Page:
Thanks to Migs’ blog post, I learned that Repertory Philippines is staging an interesting play named Next Fall at OnStage in Greenbelt 1. The play, which runs until February 5, is about these two gay men living in New York City who are in a 5-year relationship. What’s interesting about the plot is that the two men have differing opinions on religion: Luke is a young devout Christian who prays after sex and whose family doesn’t know that he is gay, while Adam is a middle-aged atheist who struggles with various mid-life problems. As expected, these two people’s differing outlooks in life is cause for one of the play’s main tensions.
I’m admittedly not a theater-going person not because I don’t like them but because watching plays is an expensive pastime. But if I were presented with the occasional but really interesting play, I’d consider seeing it. And Next Fall definitely fits the bill. It’s not often that a play is staged locally that tackles gay themes and is not an all-out comedy like Zsazsa Zaturnnah or Care Divas. So as soon as I read Migs’ article, I resolved to go and see it dragging a friend along as well. (The fact that Bart Guingona portrays one half of the gay couple was also instrumental in my decision. Hehehe.)
So how was it? While my friend and I agreed that the ending seemed a bit too abrupt, I thought that the play as a whole is well worth watching. I was particularly impressed by the set and technical details—who knew that a simple hospital waiting room table could also function as a living room coffee table, a park bench, and a prayer room pew? I also really liked the roll-on-roll-off apartment foyer.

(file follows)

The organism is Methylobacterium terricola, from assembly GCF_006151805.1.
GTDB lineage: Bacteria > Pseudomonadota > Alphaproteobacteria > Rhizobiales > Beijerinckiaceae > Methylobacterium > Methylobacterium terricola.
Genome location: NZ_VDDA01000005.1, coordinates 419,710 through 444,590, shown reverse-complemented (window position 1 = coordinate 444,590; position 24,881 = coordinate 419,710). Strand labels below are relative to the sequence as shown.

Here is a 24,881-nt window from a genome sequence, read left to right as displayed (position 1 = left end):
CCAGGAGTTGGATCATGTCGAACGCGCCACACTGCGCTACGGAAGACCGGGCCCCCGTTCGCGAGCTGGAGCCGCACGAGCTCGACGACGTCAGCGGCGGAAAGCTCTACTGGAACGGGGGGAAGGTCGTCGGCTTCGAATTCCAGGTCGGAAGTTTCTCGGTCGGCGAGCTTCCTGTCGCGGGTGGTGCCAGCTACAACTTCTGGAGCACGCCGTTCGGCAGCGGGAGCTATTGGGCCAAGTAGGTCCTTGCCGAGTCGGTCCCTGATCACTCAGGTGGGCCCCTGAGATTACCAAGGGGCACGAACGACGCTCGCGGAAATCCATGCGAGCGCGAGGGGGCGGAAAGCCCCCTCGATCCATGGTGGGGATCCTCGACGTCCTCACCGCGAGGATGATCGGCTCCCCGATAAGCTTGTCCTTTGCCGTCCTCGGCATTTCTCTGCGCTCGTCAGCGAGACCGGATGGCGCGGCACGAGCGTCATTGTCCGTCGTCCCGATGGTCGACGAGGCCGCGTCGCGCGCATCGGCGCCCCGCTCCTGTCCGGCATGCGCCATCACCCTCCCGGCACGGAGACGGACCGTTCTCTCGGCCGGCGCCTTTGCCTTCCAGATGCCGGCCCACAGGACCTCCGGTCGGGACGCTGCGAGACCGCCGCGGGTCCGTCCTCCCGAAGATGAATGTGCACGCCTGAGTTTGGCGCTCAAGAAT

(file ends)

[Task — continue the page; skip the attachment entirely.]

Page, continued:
As for the acting, it was superb! The small cast of 6 were all very good and their portrayals made it really easy to relate and empathize with their characters. Michael Faustmann, who plays Luke’s homophobic father Butch, was especially excellent.
I also loved the script and dialogue. Many of the lines were very witty and it all felt very natural. A few scenes also had me laughing like the one funny-because-it’s-awkward moment when Butch meets Adam for the first time.
As for the play’s story and themes, it was all quite relatable. I’m a practicing Catholic and just like Migs and CC (who wrote a favorable review of the play), I’ve also gone through the struggles of trying to reconcile what I know and experienced in my homosexual side with my Catholic upbringing. While I won’t discuss my personal stance regarding religion (maybe a topic for a future blog post?), I will just have to say that I consider myself more spiritual rather than religious.
That said, I felt that the religion aspect was a weak point of the play, at least with respect to the generally Catholic Filipino audience. The Christianity portrayed in Next Fall was decidedly of the American Protestant flavor making it hard for Filipino Catholics to comprehend. Among the concepts mentioned were the Rapture (something unknown to many Catholics) and sola fide (“by faith alone”) where to be saved you just have to believe in Jesus’ saving power instead of the faith-together-with-good-works that Catholics espouse. The latter concept was the reason why Luke justified his “sinful” gay lifestyle when Adam questioned him about it.
(Apologies for the religion tangent. )
Going back to the play, I highly recommend that you watch it if you can. While it’s no Phantom of the Opera, it is quite fun to watch yet tackles the serious stuff. It’s definitely time better spent than watching yet another crappy local gay indie film.